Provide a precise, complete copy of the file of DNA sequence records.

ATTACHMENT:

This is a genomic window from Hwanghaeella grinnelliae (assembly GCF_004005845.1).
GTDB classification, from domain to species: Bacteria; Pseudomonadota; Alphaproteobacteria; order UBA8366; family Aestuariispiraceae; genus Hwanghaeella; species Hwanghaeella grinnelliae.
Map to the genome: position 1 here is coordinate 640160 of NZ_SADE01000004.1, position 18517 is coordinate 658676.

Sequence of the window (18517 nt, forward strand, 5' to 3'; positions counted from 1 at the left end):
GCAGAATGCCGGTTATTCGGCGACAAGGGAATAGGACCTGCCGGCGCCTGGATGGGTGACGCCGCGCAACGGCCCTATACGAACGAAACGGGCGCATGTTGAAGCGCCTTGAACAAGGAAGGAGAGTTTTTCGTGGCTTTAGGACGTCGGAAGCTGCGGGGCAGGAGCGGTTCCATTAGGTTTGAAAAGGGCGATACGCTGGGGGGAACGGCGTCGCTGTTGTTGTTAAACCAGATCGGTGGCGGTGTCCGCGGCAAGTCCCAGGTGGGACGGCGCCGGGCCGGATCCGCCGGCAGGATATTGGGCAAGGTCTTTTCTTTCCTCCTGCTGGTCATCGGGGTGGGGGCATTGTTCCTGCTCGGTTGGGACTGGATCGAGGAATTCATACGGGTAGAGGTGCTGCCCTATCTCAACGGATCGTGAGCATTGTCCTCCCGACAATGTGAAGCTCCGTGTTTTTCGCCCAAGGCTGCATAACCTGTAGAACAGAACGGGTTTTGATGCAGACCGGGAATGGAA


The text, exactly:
This is a genomic window from Hwanghaeella grinnelliae (assembly GCF_004005845.1).
GTDB classification, from domain to species: Bacteria; Pseudomonadota; Alphaproteobacteria; order UBA8366; family Aestuariispiraceae; genus Hwanghaeella; species Hwanghaeella grinnelliae.
Map to the genome: position 1 here is coordinate 640160 of NZ_SADE01000004.1, position 18517 is coordinate 658676.

Sequence of the window (18517 nt, forward strand, 5' to 3'; positions counted from 1 at the left end):
GCAGAATGCCGGTTATTCGGCGACAAGGGAATAGGACCTGCCGGCGCCTGGATGGGTGACGCCGCGCAACGGCCCTATACGAACGAAACGGGCGCATGTTGAAGCGCCTTGAACAAGGAAGGAGAGTTTTTCGTGGCTTTAGGACGTCGGAAGCTGCGGGGCAGGAGCGGTTCCATTAGGTTTGAAAAGGGCGATACGCTGGGGGGAACGGCGTCGCTGTTGTTGTTAAACCAGATCGGTGGCGGTGTCCGCGGCAAGTCCCAGGTGGGACGGCGCCGGGCCGGATCCGCCGGCAGGATATTGGGCAAGGTCTTTTCTTTCCTCCTGCTGGTCATCGGGGTGGGGGCATTGTTCCTGCTCGGTTGGGACTGGATCGAGGAATTCATACGGGTAGAGGTGCTGCCCTATCTCAACGGATCGTGAGCATTGTCCTCCCGACAATGTGAAGCTCCGTGTTTTTCGCCCAAGGCTGCATAACCTGTAGAACAGAACGGGTTTTGATGCAGACCGGGAATGGAA